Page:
One month before Ryan’s birthday I decided to make him a quilt out of vintage wool suit pieces; a rather ambitious goal considering that I’d never made a quilt before in my life (but have always wanted to).
It was most definitely a learning process. 🙂
“How hard could it possibly be to join squares of fabric together,” I thought?
It turns out that joining the squares to make the quilt top isn’t difficult at all, unless. . . you use stretchy woven fabrics, such as old suits.
Some of the squares I cut stretched both ways, others stretched only one way, and still others didn’t stretch at all. The patterned ones like the red & black tartan were the worst. And when your quilt pieces stretch as you sew them, that makes for blocks that don’t line up correctly.
Designing the Quilt:
It helps to hang the quilt batting on a wall so you can put the squares on it to play around with pattern. Or make a design wall like this.
Putting the Quilt Together:
Once, I had a finished quilt top, I underestimated how hard the finishing process would be. I managed to knock it out in a few hours, but it wasn’t fun. At 5 feet, the square quilt was wider than my massive sewing table, so I had to assemble it on the floor.
First, I taped the quilt top to the floor, wrong-side-up, so it couldn’t shift.
The batting went down next. I used Fusi-Boo batting, hoping it would help the assembly process because it’s supposed to adhere to the quilt when you iron the assembled layers.
Finally, the quilt back went down, right-side-up. Since the quilting cotton I chose wasn’t wide enough, I joined two pieces using a quilted strip made from suit scraps. I love the back.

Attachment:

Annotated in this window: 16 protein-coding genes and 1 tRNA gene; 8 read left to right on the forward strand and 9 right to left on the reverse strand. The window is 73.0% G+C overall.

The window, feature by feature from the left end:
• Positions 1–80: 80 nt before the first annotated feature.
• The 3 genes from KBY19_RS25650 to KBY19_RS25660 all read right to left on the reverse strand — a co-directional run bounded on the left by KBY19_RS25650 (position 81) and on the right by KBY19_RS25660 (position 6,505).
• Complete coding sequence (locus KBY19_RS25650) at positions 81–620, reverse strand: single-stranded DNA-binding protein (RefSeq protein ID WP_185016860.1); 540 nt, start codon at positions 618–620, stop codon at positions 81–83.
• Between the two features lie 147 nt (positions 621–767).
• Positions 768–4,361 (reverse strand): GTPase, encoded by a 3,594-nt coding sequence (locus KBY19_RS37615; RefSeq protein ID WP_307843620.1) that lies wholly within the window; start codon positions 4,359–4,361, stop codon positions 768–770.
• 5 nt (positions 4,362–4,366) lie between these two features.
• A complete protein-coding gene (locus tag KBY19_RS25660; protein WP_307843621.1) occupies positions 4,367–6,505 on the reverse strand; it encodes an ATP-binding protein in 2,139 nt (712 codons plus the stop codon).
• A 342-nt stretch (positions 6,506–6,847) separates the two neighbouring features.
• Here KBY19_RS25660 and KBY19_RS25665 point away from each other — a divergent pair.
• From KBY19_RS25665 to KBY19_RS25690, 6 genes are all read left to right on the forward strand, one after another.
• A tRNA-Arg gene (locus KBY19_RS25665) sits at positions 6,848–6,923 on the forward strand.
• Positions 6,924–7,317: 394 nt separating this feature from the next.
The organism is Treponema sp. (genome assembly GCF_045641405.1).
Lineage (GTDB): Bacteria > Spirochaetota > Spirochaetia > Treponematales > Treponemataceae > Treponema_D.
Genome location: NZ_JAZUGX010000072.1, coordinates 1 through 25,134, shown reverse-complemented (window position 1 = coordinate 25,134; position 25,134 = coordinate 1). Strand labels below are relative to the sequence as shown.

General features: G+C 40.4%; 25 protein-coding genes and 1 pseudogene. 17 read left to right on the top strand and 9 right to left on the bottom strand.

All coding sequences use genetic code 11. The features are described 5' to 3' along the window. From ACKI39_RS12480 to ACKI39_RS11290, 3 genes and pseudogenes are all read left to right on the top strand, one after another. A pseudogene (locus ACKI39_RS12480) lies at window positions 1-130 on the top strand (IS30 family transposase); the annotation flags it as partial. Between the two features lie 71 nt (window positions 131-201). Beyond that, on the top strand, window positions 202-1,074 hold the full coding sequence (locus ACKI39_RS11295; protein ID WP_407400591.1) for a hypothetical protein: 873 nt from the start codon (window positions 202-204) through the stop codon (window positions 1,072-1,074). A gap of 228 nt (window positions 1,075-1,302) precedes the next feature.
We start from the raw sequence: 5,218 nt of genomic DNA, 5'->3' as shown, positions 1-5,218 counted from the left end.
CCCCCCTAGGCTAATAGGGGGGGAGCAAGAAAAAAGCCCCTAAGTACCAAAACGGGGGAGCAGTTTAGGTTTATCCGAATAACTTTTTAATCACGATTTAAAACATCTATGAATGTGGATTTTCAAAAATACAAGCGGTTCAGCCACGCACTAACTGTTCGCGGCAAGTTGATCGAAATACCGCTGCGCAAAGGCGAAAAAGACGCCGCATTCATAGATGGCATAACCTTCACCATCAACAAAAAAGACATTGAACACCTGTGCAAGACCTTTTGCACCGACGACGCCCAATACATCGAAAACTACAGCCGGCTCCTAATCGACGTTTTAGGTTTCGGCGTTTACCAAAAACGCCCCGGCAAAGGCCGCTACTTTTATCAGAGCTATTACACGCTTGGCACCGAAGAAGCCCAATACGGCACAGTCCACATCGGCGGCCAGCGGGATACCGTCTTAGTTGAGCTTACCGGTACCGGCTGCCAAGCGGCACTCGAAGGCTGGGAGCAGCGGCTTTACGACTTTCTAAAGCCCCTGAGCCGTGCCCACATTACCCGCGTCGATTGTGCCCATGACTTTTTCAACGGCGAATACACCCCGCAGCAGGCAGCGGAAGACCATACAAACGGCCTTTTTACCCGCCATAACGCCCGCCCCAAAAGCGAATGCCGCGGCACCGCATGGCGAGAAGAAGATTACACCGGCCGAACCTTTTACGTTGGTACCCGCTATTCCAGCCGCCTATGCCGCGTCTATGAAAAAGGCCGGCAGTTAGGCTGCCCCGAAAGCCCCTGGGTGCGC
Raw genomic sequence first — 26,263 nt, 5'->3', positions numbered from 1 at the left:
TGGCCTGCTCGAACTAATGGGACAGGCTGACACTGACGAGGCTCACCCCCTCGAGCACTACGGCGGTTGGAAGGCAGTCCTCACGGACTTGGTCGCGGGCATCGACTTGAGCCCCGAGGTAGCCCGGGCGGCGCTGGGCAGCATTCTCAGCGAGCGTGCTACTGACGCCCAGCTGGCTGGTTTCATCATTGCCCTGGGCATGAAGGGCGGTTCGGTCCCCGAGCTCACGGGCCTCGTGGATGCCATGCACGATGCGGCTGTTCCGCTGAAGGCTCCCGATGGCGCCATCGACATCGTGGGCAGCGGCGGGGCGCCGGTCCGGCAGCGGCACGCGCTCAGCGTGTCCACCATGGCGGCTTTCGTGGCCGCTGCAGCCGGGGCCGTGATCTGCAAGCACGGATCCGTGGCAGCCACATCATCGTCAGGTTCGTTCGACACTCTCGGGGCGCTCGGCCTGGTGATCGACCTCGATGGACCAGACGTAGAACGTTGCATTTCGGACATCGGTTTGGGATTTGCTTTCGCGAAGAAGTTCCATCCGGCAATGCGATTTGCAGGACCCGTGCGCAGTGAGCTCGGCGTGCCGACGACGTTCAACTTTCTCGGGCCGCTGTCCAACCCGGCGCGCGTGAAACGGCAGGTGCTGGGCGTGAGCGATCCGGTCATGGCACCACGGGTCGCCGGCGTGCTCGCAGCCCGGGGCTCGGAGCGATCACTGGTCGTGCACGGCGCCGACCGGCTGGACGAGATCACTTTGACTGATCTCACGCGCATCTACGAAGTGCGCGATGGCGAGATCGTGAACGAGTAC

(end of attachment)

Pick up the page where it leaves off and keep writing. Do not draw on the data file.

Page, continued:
Since the quilt was assembled on the tile floor, I set about ironing it to get the batting to adhere to the fabrics. I ironed from the middle, moving in an outward direction carefully, so that there wouldn’t be any wrinkles in any layers.
The fusible batting didn’t fuse to either side. I tried again, this time using more steam. Still no luck. So eventually I gave up and just pinned all the layers together.
The Quilting Process:
The actual “quilting” process, sewing all the layers together, was the trickiest part. I started from the middle, sewing one straight seam out towards a side while following the seams of the blocks. To fit it in the machine I had to carefully roll up half the quilt.
I repeated the process, starting from somewhere in the middle and sewing out to an edge multiple times until each quarter of the quilt had equal amounts of “quilting”. The backing wrinkled a little in the process.
Binding the Edges:
Not wanting to belabor the process any more, I used store-bought black blanket binding to bind all the edges of the quilt. It was tedious, but simple. Pin binding on, then sew with machine. Some people hand-sew the binding so that no seams are visible, but I do not have the patience for that.
Finally, it was done!
The quilt wasn’t finished until two months after his birthday, partly because it was taking longer than planned but also because I procrastinated when I felt discouraged. Also, it takes a heck of a lot of space to make a quilt, especially if you care about things like laying out the squares and playing around with the pattern they are set in.
Keeping the Quilt a Surprise:
I had not yet moved my sewing studio into the old guest room, so my work space was on my sewing table in the large basement TV room. There’s no way to keep a secret in a large shared space like that, so I had to warn Ryan not to come downstairs whenever I was “working on his present.”
However, I thought that would make it obvious that I was sewing a gift, so to throw him off the scent I would occasionally go into the work room and turn on the compound miter saw and saw through a small scrap of wood, then hammer it a little. This way I knew he wouldn’t guess it was just a quilt.
Insane? Maybe a little. But later, when he asked why I kept using power tools in the work room when I was making the quilt, I gleefully explained my supreme powers of deception. 🙂